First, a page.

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Tuesday, October 22, 2019

Jonathan Sheppard wins the featured Timber race at Shawan Downs with Codrington College

HUNT VALLEY, Md.--Jonathan Sheppard saddled Codnington College, a 9-year-old gelding that he co-owns with Ed Swyer's Hudson River Farms, to win the $25,000 Brown Advisory Legacy Chase Oen Timber, the featured race at Shawan Downs on Sept. 28.

Codrington web 460x345.86466165414 cCodrington Castle at Iroquois earlier this year (Photo by Tod Marks)Ridden by Jack Doyle, Codrington College beat the favorite, Dolly Fisher's Schoodic, trained by Jack Fisher, by a neck, with Armata Stable's Grand Manon , trained by Billy Meister, a few lengths back in third.

"Jack Doyle gave him a good ride," said Sheppard. "Jack's a good rider, but he excels over timber."

Codrington College arrived in this country in 2013 after three starts over fences in Ireland and began as a hurdle horse.

"It seem like he wasn't realizing his potential over hurdles," said Sheppard.  "He has a high cruising speed and a good jump, but he was jumping too high over the national fences."

So Swyer and Sheppard began to discuss what to do with Codrington College.

"Ed Swyer owned the horse himself then, and I was joking with him one day, and he said `I hate timber racing,' and I said `I do too."

After joking around, they decided to switch him to timber.

"So I got half of him," said Sheppard. "There wasn't any money that changed hands, but I only charge him half the training fee now."

 

SO SHEPPARD converted the horse to timber after he 2017 season, and Codrington College won his first start over timber, a Maiden Special Weight at Charlotte, on April 28, 2018.

Then in 2019 he finished third twice, at the Grand National and Iroquois before winning at Shawan Downs, so since being converted to timber he has two wins and two thirds.

While this is the only timber horse that Sheppard has had for while, he said that when he first started training in this country that timber horses were the backbone of his business.

"I used to have a lot of timber horses," said Sheppard. "Back in the day, I had riders like Paddy Neilson and Dixon Stroud, young timber riders, riding out for me."

"One year, I had 11 timber horses, and 10 of them had won by the end of the spring meets," he said. "I had a horse for Bettina Jenney that wasn't that easy a ride out hunting. He hadn't won, but someone found a nondescript meet somewhere, and we sent him and he won, so I had all 11 win over timber that spring."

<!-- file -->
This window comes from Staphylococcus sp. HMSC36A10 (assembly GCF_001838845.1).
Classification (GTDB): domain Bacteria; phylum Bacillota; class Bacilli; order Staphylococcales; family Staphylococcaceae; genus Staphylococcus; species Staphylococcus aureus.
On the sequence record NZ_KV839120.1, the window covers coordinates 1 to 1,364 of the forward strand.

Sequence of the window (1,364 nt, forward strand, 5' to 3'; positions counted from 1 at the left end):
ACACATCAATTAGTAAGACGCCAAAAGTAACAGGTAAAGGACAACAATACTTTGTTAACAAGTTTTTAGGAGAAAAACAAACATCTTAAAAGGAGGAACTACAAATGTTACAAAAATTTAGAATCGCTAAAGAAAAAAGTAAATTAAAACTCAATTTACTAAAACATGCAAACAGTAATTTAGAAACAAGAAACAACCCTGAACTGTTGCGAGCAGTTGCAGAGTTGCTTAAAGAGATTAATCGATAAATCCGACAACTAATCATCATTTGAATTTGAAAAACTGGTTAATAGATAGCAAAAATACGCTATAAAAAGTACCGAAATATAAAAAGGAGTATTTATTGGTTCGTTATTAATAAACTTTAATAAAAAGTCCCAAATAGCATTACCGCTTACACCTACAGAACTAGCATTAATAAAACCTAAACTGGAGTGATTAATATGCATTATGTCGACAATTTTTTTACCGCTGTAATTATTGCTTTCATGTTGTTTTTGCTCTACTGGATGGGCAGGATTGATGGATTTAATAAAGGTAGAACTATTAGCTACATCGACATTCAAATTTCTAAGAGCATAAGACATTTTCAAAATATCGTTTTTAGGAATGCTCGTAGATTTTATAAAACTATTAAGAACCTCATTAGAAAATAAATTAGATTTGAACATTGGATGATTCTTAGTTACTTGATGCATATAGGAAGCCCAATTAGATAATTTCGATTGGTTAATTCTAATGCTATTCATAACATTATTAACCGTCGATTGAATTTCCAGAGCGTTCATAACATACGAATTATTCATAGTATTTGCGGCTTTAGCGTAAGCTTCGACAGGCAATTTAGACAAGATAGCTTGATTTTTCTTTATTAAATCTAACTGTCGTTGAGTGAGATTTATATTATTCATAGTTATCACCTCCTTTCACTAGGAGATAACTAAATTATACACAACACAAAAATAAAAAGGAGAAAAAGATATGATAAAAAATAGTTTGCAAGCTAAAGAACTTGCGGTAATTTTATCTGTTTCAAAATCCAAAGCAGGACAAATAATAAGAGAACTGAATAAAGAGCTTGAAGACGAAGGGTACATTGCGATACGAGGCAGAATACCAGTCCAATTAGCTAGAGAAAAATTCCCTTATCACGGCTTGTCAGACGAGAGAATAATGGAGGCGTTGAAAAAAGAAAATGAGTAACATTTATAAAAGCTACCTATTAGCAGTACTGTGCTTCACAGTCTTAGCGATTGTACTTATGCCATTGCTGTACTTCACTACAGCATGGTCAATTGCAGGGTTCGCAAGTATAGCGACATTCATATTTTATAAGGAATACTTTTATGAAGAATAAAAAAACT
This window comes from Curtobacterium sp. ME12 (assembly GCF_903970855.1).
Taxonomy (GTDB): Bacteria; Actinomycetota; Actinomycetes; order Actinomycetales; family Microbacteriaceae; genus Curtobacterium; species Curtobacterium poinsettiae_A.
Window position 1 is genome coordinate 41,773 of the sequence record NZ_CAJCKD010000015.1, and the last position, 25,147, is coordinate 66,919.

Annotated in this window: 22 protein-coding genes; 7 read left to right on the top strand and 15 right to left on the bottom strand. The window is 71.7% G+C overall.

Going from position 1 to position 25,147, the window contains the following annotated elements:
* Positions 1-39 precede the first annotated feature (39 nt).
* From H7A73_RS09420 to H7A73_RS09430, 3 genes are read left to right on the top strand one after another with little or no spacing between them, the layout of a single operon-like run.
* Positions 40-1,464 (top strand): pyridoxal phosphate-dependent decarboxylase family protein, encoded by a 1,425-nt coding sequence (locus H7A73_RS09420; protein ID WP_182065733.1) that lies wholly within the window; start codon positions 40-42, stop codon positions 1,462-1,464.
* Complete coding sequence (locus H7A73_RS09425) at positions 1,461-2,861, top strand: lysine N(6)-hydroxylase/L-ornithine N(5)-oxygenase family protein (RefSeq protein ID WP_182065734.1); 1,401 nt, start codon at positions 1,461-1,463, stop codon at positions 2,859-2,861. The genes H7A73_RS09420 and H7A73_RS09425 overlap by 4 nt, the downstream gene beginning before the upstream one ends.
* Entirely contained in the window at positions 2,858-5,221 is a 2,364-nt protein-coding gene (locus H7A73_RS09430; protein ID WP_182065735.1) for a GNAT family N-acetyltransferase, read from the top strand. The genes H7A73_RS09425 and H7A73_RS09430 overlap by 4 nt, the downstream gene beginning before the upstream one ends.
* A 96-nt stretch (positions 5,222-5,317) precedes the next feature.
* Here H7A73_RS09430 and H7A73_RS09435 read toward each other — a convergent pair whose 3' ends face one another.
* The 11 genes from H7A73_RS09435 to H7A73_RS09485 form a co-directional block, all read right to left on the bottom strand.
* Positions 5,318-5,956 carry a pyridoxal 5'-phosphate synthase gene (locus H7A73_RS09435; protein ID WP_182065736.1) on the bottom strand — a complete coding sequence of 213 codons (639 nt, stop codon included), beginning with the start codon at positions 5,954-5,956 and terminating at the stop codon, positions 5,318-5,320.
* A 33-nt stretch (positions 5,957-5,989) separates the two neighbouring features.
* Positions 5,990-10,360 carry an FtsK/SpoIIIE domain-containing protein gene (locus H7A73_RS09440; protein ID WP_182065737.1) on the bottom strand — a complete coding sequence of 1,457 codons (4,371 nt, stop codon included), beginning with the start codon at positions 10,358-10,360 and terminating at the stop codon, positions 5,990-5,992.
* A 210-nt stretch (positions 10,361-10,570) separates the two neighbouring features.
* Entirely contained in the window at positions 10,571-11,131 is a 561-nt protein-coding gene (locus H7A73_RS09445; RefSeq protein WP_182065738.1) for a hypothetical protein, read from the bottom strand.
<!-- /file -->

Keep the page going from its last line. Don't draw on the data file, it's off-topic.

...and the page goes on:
JACK FISHER extended his already insurmountable lead in Trainers, Races and Money Won with two more wins at Shawan Downs.

Edih Dixon's Elfitz, ridden by Willie McCarthy, won the $20,000 maiden 3-year-old hurdle by  2 3/4 lengths, and Woodslane Farm's PIk Em won the $30,000 Ratings handicap Hurdle by a neck under Mike Mitchell.

"He's a lovely horse," said McCarthy of Elfitz. "They got him from Michael Matz. He didn't win on the flat. He was super fit. All Jack's horses are fit. He's been leading a the schoolings at home. He's a confident little horse. He's a brother of Schoodic."

Leslie Young also had two winners, one for Sharon Sheppard, Khafayya (Ire), ridden by Tom Garner, who won the $30,000 Sport of Kings Maiden Hurdle by 7 lengths.

"He's still only a 7-year-old," said Garner. "He was second at Fair Hill. I did fancy him today."

Young's second win was with Ballybristol Farm LLC's Mercoeur (Fr), ridden by Doyle, who won the $15,000 Maiden Timber by 11 lengths.

Skylar McKenna had her first sanctioned win on Sally Read's It's Nothing, trained by her mother, Kathy Neilson.

Skylar returned to be interviewed soaking wet after the traditional bucket of water over her head greeted her as she dismounted.

"It was a nice pace early on," said Skylar. "My horse jumped really well."

Ricky Hendriks saddled Rosbrian Farm's Barhanpour (Fr) to win the Amteur Apprentice Training Flat race by 2 1/3 lengths, and Todd Wyatt saddled Riverdee Stable's Douglas Road to win the Training Flat race, in which Hudson River Farm's Iranistan, trained by Sheppard, ran second by a neck.

Iranistan looked to be a rising star over hurdles before he was hurt, and now returns for the fall races over fences.

The Horse of Delaware Valley

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